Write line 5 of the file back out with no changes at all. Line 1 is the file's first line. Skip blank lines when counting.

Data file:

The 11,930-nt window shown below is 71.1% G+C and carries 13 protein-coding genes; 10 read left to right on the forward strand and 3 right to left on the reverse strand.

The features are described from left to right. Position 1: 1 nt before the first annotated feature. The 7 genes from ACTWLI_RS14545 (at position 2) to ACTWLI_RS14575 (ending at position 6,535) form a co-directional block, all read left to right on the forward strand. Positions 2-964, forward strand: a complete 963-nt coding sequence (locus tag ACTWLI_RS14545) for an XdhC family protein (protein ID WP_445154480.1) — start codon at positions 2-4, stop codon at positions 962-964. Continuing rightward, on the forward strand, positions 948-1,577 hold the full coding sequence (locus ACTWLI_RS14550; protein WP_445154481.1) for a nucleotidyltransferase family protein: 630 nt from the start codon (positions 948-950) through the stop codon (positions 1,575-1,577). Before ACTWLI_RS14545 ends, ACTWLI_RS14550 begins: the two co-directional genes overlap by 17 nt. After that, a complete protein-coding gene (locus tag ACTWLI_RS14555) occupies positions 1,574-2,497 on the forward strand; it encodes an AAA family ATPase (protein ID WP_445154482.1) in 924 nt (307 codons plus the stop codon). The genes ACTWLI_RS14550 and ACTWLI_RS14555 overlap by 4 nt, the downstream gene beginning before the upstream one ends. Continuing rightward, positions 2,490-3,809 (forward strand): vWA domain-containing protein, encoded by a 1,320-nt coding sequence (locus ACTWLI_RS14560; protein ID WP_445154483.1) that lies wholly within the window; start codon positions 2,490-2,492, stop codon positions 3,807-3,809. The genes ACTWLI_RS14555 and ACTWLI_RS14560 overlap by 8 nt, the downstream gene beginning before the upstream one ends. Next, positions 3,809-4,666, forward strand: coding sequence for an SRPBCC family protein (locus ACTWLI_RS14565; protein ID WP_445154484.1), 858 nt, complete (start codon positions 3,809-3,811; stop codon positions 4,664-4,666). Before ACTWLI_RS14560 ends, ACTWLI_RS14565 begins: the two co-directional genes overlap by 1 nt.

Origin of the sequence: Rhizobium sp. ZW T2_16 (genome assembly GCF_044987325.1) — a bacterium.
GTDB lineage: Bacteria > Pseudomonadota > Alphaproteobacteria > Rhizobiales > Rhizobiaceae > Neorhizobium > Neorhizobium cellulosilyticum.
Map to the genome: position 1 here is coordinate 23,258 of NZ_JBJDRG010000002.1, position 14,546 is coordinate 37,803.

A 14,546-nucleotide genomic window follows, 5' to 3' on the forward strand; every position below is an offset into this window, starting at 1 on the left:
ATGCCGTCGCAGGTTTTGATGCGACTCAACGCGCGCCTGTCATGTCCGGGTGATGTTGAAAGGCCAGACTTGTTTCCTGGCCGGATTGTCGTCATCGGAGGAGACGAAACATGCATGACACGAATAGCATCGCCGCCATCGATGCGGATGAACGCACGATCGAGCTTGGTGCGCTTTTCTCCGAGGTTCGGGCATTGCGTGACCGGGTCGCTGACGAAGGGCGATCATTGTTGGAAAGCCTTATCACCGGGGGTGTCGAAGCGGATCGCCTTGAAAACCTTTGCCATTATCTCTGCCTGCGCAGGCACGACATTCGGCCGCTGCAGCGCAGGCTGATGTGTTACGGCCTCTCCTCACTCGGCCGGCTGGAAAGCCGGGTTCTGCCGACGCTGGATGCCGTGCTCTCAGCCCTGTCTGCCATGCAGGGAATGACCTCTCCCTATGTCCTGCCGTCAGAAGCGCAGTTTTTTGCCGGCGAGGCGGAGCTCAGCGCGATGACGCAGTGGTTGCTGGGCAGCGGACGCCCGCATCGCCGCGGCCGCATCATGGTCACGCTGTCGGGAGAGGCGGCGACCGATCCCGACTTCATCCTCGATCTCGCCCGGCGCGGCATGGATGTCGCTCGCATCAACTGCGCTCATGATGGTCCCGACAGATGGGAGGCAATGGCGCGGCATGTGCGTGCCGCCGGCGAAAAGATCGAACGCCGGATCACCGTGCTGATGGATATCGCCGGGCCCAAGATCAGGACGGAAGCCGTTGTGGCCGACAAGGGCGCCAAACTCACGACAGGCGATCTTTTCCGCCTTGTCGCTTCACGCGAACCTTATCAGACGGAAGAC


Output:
Map to the genome: position 1 here is coordinate 23,258 of NZ_JBJDRG010000002.1, position 14,546 is coordinate 37,803.